Musselman Library Hosts Digital Scholarship Presentations
By Katie Oglesby, Assistant News Editor
On Tuesday, Feb. 11, Musselman Library’s Browsing Room hosted the six digital presentations by seven Gettysburg College students. Four students were introduced as Digital Scholarship Summer Fellows who created these presentations as projects over the previous summers. Others presented on behalf of a class they took, in this case, ENG 200 “Writing Across Media” and HIST 301 “Introduction to Public History.”
Hoang Anh Just ‘21, a Digital Scholarship Summer Fellow, presented his project entitled “Augment Your Past.” Just catalogued the history of Gettysburg College in photographs, creating both a website and an Android application to be used as a historical resource.
“I wanted to show the history of our college to the students,” he said, explaining that he hoped he could make it fun and engaging.
Just used augmented reality to display this history by creating an application on the phone that would allow the user to point their phone at a building on campus and incite the app to pull up old photographs and a summary of its history. So far, Just has compiled this information on Schmucker Hall, McKnight Hall, Pennsylvania Hall, and Glatfelter Hall.
Emma Lewis ‘20, also a Digital Scholarship Summer Fellow, presented an evolution of Gettysburg College. She explained that when she was looking through the Special Collections on the fourth floor of the Musselman Library, she became interested in the recorded oral histories students had received from alumni who had attended college in the first half of the 20th century.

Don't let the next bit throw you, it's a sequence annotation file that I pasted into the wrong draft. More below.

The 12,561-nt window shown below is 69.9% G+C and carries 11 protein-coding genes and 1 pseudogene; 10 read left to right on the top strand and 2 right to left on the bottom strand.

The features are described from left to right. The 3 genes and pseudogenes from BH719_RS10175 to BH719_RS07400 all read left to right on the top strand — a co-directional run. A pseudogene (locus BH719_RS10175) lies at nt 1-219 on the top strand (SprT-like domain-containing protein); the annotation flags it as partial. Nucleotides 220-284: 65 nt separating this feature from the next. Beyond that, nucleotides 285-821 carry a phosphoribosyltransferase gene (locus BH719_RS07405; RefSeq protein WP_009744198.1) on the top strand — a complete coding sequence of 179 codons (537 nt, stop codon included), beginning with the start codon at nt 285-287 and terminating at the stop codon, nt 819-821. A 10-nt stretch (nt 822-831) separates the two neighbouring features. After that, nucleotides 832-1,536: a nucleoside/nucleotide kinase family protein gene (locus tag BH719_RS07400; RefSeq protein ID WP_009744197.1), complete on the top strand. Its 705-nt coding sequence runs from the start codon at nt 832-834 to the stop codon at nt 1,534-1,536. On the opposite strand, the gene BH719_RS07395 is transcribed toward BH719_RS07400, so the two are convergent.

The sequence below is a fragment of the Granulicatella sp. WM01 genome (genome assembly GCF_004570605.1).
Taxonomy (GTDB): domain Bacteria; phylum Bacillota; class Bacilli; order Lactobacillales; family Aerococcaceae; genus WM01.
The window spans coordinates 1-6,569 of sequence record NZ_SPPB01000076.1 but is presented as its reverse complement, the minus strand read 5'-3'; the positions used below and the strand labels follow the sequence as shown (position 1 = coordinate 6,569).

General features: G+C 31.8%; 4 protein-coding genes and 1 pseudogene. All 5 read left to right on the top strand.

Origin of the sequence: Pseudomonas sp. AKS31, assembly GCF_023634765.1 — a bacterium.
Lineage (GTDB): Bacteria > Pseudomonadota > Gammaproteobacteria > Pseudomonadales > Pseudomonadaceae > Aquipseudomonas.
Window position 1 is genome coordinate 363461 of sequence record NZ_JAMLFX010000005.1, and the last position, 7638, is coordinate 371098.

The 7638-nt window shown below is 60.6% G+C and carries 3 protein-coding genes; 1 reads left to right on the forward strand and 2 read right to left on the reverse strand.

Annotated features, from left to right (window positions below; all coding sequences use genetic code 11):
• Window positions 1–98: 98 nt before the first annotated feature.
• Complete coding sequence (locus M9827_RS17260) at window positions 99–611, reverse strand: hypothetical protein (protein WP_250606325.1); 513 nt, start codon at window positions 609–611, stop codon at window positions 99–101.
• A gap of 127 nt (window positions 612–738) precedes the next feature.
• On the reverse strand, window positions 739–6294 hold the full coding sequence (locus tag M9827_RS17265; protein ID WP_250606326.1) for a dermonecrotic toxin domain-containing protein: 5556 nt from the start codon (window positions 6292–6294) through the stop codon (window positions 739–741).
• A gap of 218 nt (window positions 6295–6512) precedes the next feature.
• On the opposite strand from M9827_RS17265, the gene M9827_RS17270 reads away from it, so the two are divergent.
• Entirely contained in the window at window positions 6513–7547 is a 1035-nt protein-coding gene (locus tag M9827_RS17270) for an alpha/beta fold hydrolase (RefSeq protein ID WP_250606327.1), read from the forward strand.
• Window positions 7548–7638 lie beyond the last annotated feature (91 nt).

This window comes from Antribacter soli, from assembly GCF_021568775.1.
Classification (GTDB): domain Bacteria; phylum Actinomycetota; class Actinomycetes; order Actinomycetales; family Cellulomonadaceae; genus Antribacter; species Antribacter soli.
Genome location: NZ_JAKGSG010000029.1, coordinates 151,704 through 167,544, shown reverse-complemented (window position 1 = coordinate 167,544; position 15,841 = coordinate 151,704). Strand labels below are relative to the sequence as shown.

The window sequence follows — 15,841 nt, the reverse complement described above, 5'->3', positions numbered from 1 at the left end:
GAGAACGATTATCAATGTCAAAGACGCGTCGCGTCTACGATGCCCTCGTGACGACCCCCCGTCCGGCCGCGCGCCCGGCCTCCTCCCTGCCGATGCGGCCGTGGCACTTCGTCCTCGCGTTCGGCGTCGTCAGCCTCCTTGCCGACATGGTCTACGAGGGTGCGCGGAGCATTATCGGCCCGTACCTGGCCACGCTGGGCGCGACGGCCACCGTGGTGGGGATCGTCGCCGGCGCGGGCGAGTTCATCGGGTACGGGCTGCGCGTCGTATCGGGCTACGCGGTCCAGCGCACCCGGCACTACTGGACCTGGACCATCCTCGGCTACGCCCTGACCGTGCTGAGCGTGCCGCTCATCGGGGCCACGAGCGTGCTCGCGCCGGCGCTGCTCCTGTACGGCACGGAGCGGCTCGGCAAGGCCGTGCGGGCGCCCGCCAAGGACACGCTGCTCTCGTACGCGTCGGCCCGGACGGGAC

Lewis compiled this oral history into many pathways on her website, such as one that databases the many important women who have come through the college.
She remarked on how much she learned by doing this project and how much the college has evolved over time. She adapted the title of her project, “I Can Hardly Believe the Change,” from a quote from one of the oral histories.
“I could hardly believe the changes when I looked back,” Lewis said, remarking on how much the college has progressed in the last century.
Other presenters included Emma Poff ‘22 on “Redefining Populism Beyond the West,” Emmarie Toppan ‘20 on “Visual Novels as Storytelling,” Emily Kane ‘21 on “Mapping Pollution in the Chesapeake Bay” for her English course, and Garrett Kost ‘21 and Simon Velez ‘20, who both presented on “Shaping Perceptions of War: Propaganda Posters WWII” for their history course.
The presentations spilled out of the Browsing Room, engaging students, faculty, and library staff in the innovative work of these students. With their websites displayed on screens, the presenters were able to show visitors the details of their websites while they gave their spiels. This made for an interactive and engaging experience for both the presenters and the guests.
The students expressed how much these projects taught them and that they wished to share that knowledge with others through their digital presentations.